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International Journal of Group Tensions

, Volume 28, Issue 3–4, pp 273–301 | Cite as

Lev S. Vygotsky: The Man and the Era

  • Uwe P. Gielen
  • Samvel S. Jeshmaridian
Article

Abstract

Our interpretive essay situates the life and thought of the famed psychologist-educator, Lev S. Vygotsky within the confines of the frequently deadly political and ideological struggles taking place in the Soviet Union during the 1920s and 1930s. We analyze from a psychological point of view Vygotsky's rise and fall in a situation of revolutionary social change, “class struggle,” “class hatred,” ideological warfare, deliberately induced mass starvation, and the development of a totalitarian state based on the systematic use of terror. Whereas most Western psychologists have given minimal attention to the political and educational purposes for which Vygotsky's psychology was created, we emphasize that his Marxist orientation had a central influence both on his scientific preoccupations and on the course of his life. His revolutionary identity was anchored in a highly dynamic community with shared goals possessing a semi-sacred quality. Consequently, he experienced his later exclusion from this community as a kind of social and spiritual death.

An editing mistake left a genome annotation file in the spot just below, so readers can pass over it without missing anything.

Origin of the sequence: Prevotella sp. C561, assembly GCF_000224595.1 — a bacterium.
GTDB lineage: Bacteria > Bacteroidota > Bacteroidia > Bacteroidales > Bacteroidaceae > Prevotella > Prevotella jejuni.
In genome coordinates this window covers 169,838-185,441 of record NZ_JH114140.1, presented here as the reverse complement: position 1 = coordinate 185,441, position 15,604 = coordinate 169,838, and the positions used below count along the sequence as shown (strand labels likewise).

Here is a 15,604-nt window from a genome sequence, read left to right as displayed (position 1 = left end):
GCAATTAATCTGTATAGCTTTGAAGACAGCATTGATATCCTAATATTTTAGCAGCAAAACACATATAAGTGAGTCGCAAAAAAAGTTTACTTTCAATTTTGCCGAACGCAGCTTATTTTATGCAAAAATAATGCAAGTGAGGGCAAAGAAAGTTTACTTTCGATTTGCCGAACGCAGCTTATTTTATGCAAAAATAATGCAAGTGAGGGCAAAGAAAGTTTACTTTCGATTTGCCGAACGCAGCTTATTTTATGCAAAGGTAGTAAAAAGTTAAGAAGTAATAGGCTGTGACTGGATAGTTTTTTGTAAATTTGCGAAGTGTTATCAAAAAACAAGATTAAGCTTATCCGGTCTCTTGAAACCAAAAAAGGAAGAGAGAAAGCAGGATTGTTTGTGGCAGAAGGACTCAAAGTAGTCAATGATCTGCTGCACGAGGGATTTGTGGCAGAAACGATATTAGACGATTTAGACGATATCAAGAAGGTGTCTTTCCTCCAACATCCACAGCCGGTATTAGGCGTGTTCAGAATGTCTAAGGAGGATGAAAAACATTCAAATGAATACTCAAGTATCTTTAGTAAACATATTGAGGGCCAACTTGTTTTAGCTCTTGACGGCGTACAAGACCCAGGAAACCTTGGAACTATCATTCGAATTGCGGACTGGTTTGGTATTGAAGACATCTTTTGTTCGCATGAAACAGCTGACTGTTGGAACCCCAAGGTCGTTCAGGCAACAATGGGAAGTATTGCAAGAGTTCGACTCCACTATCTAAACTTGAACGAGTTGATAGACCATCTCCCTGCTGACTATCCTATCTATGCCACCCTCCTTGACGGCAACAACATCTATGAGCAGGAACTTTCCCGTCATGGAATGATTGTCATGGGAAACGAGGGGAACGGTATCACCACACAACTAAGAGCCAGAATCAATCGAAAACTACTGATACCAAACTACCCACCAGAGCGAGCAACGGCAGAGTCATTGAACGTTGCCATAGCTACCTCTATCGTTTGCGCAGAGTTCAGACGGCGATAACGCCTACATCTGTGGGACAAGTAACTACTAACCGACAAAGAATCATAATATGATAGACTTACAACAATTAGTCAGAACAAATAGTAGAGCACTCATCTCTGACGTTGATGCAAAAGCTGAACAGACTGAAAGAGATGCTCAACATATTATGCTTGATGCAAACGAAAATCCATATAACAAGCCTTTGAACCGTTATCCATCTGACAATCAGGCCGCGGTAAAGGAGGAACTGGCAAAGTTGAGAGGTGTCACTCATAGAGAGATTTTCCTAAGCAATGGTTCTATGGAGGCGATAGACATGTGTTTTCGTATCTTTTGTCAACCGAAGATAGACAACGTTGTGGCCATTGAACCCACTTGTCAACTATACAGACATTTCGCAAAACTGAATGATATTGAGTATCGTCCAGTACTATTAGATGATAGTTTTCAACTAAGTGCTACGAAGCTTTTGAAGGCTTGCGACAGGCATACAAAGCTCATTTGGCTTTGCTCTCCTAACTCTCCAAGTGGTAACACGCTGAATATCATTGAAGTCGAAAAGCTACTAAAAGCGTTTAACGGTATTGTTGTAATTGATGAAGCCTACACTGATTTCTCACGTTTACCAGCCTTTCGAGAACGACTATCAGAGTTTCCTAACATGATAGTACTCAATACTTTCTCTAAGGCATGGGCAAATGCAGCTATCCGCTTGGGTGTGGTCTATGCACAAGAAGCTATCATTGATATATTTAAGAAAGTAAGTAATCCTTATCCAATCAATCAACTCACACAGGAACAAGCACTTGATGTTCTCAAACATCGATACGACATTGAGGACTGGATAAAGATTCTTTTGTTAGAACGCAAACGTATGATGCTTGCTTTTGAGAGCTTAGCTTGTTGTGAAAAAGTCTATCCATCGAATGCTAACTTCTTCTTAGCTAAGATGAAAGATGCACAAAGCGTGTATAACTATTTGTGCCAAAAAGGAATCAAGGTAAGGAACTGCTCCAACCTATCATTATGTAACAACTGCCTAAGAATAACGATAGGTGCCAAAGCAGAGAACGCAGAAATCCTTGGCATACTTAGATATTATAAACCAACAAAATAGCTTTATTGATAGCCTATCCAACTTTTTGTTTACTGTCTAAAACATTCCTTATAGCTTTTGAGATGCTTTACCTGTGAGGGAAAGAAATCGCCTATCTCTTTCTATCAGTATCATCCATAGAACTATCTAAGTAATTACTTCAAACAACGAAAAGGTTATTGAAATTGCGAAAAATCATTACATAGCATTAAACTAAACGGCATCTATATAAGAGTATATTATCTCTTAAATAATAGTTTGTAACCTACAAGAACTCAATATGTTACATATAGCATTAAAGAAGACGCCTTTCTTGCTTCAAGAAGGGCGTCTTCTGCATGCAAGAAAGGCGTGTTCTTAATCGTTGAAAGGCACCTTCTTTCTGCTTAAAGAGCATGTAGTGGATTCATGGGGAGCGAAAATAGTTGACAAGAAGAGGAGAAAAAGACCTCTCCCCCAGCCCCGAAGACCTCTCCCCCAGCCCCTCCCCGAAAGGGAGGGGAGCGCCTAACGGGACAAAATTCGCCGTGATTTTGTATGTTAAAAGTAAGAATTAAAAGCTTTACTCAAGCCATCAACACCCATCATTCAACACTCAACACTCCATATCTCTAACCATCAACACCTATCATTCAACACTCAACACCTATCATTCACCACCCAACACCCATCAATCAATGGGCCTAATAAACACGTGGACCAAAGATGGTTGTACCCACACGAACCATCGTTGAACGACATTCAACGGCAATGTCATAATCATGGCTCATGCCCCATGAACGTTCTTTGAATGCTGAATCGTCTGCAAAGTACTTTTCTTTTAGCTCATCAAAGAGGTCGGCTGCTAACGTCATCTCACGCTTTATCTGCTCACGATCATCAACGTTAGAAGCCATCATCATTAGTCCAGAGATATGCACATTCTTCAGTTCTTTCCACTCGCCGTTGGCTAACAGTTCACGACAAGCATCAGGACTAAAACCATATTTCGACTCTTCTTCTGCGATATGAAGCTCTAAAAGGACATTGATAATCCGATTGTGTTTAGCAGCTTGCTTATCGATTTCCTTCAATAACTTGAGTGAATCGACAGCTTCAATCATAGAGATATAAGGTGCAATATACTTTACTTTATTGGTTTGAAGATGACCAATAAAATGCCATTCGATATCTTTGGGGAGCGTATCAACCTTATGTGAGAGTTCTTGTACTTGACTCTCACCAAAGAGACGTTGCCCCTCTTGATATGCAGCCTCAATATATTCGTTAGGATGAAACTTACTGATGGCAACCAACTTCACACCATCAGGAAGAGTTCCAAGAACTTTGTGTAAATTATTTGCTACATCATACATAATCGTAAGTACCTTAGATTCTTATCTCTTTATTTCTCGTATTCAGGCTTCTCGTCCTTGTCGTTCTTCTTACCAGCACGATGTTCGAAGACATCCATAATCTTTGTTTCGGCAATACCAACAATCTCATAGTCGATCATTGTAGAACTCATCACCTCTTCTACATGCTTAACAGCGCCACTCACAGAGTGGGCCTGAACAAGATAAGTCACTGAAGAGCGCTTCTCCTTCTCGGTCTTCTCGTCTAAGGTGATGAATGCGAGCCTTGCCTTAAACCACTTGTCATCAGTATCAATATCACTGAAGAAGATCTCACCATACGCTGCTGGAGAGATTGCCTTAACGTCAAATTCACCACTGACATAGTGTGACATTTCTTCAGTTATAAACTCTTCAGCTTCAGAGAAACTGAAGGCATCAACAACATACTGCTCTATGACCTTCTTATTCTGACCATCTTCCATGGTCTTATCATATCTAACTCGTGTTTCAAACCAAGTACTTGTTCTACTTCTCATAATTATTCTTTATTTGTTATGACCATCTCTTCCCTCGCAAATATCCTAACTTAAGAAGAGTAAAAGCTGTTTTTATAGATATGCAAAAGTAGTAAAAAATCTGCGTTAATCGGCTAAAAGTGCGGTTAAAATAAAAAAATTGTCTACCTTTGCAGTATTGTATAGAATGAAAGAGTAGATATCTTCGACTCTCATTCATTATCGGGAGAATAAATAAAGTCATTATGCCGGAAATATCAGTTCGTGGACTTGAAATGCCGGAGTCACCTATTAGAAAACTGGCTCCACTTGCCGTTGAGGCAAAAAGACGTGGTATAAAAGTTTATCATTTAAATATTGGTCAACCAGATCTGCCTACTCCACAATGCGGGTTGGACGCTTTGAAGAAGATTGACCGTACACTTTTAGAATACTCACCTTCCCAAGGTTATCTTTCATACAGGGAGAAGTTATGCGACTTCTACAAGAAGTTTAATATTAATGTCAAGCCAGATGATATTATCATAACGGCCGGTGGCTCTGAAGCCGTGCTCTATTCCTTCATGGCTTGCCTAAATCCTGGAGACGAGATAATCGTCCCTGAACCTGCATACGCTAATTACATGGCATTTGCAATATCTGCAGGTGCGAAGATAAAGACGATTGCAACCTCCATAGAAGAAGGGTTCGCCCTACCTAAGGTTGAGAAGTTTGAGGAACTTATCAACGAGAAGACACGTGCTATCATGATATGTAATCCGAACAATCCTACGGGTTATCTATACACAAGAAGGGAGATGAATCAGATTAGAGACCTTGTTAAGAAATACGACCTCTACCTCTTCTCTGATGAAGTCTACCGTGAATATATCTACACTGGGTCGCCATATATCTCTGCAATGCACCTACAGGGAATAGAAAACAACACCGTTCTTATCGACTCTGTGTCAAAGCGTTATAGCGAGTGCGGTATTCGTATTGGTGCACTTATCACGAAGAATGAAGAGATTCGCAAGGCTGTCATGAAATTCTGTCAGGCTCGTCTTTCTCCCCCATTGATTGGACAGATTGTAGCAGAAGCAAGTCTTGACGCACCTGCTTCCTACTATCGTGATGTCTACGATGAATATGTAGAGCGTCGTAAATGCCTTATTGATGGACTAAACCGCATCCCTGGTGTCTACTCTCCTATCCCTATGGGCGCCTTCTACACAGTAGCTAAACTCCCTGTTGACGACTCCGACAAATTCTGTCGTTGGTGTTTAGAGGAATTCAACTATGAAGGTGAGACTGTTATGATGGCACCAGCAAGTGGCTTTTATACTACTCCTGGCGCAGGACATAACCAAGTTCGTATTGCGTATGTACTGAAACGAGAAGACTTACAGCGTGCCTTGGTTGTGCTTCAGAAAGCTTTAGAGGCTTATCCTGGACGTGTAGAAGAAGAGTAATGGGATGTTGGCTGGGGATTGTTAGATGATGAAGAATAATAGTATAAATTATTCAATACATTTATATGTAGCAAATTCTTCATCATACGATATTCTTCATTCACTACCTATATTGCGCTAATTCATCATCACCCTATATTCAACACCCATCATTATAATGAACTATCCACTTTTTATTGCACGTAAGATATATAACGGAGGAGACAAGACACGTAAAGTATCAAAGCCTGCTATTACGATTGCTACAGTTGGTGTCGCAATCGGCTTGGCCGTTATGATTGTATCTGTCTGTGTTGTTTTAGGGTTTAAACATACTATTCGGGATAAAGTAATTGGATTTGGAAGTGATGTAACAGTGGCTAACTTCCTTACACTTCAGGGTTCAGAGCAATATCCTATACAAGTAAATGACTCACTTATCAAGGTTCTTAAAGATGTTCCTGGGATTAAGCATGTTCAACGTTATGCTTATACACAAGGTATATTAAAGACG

Keywords

Social Change Dynamic Community Educational Purpose Shared Goal Class Struggle 
These keywords were added by machine and not by the authors. This process is experimental and the keywords may be updated as the learning algorithm improves.

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Copyright information

© Human Sciences Press, Inc. 1999

Authors and Affiliations

  • Uwe P. Gielen
    • 1
  • Samvel S. Jeshmaridian
    • 2
  1. 1.St. Francis CollegeNew York City
  2. 2.Institute of Cross-Cultural and Ethnic StudiesArmenia

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